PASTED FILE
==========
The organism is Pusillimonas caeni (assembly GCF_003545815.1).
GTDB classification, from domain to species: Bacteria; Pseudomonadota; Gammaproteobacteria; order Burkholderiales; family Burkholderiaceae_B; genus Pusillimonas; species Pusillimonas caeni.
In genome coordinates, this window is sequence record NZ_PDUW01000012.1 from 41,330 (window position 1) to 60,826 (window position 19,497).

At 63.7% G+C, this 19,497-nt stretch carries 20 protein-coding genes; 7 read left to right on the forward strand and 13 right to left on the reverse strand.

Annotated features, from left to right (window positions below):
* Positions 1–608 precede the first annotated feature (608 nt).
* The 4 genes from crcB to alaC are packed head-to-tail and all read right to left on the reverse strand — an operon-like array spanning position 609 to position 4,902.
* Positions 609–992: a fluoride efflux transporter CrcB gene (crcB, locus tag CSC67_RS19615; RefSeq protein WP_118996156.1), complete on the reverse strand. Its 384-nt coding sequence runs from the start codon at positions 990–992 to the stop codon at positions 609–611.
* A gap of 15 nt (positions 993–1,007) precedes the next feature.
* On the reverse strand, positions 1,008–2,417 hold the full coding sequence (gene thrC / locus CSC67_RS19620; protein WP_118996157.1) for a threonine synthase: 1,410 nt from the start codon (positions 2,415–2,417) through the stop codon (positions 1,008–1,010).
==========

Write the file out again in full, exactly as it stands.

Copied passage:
The organism is Pusillimonas caeni (assembly GCF_003545815.1).
GTDB classification, from domain to species: Bacteria; Pseudomonadota; Gammaproteobacteria; order Burkholderiales; family Burkholderiaceae_B; genus Pusillimonas; species Pusillimonas caeni.
In genome coordinates, this window is sequence record NZ_PDUW01000012.1 from 41,330 (window position 1) to 60,826 (window position 19,497).

At 63.7% G+C, this 19,497-nt stretch carries 20 protein-coding genes; 7 read left to right on the forward strand and 13 right to left on the reverse strand.

Annotated features, from left to right (window positions below):
* Positions 1–608 precede the first annotated feature (608 nt).
* The 4 genes from crcB to alaC are packed head-to-tail and all read right to left on the reverse strand — an operon-like array spanning position 609 to position 4,902.
* Positions 609–992: a fluoride efflux transporter CrcB gene (crcB, locus tag CSC67_RS19615; RefSeq protein WP_118996156.1), complete on the reverse strand. Its 384-nt coding sequence runs from the start codon at positions 990–992 to the stop codon at positions 609–611.
* A gap of 15 nt (positions 993–1,007) precedes the next feature.
* On the reverse strand, positions 1,008–2,417 hold the full coding sequence (gene thrC / locus CSC67_RS19620; protein WP_118996157.1) for a threonine synthase: 1,410 nt from the start codon (positions 2,415–2,417) through the stop codon (positions 1,008–1,010).